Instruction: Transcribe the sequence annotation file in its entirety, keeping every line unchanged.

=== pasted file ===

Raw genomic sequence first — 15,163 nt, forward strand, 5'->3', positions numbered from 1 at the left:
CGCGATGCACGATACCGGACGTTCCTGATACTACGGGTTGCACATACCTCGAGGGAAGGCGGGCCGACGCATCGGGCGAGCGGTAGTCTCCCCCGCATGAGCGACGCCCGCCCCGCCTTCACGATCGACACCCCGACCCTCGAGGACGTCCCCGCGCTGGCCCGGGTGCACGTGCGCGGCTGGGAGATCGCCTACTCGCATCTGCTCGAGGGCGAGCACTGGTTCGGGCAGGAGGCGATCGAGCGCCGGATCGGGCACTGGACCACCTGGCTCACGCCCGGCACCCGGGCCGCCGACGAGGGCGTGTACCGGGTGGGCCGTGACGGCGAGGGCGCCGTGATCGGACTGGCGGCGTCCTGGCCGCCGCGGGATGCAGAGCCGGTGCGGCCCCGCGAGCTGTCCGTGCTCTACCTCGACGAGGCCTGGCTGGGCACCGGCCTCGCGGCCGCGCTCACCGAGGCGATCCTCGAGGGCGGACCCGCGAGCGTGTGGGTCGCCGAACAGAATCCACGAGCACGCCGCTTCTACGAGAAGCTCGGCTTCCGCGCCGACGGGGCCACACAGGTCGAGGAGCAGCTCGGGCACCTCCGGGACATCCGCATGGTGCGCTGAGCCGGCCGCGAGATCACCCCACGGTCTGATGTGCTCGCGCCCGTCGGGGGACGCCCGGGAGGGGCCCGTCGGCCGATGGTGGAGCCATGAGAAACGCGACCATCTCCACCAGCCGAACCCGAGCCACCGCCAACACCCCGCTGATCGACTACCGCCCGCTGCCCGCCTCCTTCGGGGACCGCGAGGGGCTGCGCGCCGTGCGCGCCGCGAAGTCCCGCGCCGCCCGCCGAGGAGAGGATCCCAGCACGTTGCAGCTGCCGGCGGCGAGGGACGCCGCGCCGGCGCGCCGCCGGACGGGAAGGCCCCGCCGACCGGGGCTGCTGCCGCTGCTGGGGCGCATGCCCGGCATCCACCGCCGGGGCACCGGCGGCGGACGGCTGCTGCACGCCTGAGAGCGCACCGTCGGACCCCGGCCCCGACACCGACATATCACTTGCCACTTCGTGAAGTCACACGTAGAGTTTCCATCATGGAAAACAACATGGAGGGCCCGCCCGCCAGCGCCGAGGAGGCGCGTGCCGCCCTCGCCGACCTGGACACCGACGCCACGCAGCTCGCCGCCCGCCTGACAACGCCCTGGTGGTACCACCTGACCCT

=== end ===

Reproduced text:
Raw genomic sequence first — 15,163 nt, forward strand, 5'->3', positions numbered from 1 at the left:
CGCGATGCACGATACCGGACGTTCCTGATACTACGGGTTGCACATACCTCGAGGGAAGGCGGGCCGACGCATCGGGCGAGCGGTAGTCTCCCCCGCATGAGCGACGCCCGCCCCGCCTTCACGATCGACACCCCGACCCTCGAGGACGTCCCCGCGCTGGCCCGGGTGCACGTGCGCGGCTGGGAGATCGCCTACTCGCATCTGCTCGAGGGCGAGCACTGGTTCGGGCAGGAGGCGATCGAGCGCCGGATCGGGCACTGGACCACCTGGCTCACGCCCGGCACCCGGGCCGCCGACGAGGGCGTGTACCGGGTGGGCCGTGACGGCGAGGGCGCCGTGATCGGACTGGCGGCGTCCTGGCCGCCGCGGGATGCAGAGCCGGTGCGGCCCCGCGAGCTGTCCGTGCTCTACCTCGACGAGGCCTGGCTGGGCACCGGCCTCGCGGCCGCGCTCACCGAGGCGATCCTCGAGGGCGGACCCGCGAGCGTGTGGGTCGCCGAACAGAATCCACGAGCACGCCGCTTCTACGAGAAGCTCGGCTTCCGCGCCGACGGGGCCACACAGGTCGAGGAGCAGCTCGGGCACCTCCGGGACATCCGCATGGTGCGCTGAGCCGGCCGCGAGATCACCCCACGGTCTGATGTGCTCGCGCCCGTCGGGGGACGCCCGGGAGGGGCCCGTCGGCCGATGGTGGAGCCATGAGAAACGCGACCATCTCCACCAGCCGAACCCGAGCCACCGCCAACACCCCGCTGATCGACTACCGCCCGCTGCCCGCCTCCTTCGGGGACCGCGAGGGGCTGCGCGCCGTGCGCGCCGCGAAGTCCCGCGCCGCCCGCCGAGGAGAGGATCCCAGCACGTTGCAGCTGCCGGCGGCGAGGGACGCCGCGCCGGCGCGCCGCCGGACGGGAAGGCCCCGCCGACCGGGGCTGCTGCCGCTGCTGGGGCGCATGCCCGGCATCCACCGCCGGGGCACCGGCGGCGGACGGCTGCTGCACGCCTGAGAGCGCACCGTCGGACCCCGGCCCCGACACCGACATATCACTTGCCACTTCGTGAAGTCACACGTAGAGTTTCCATCATGGAAAACAACATGGAGGGCCCGCCCGCCAGCGCCGAGGAGGCGCGTGCCGCCCTCGCCGACCTGGACACCGACGCCACGCAGCTCGCCGCCCGCCTGACAACGCCCTGGTGGTACCACCTGACCCT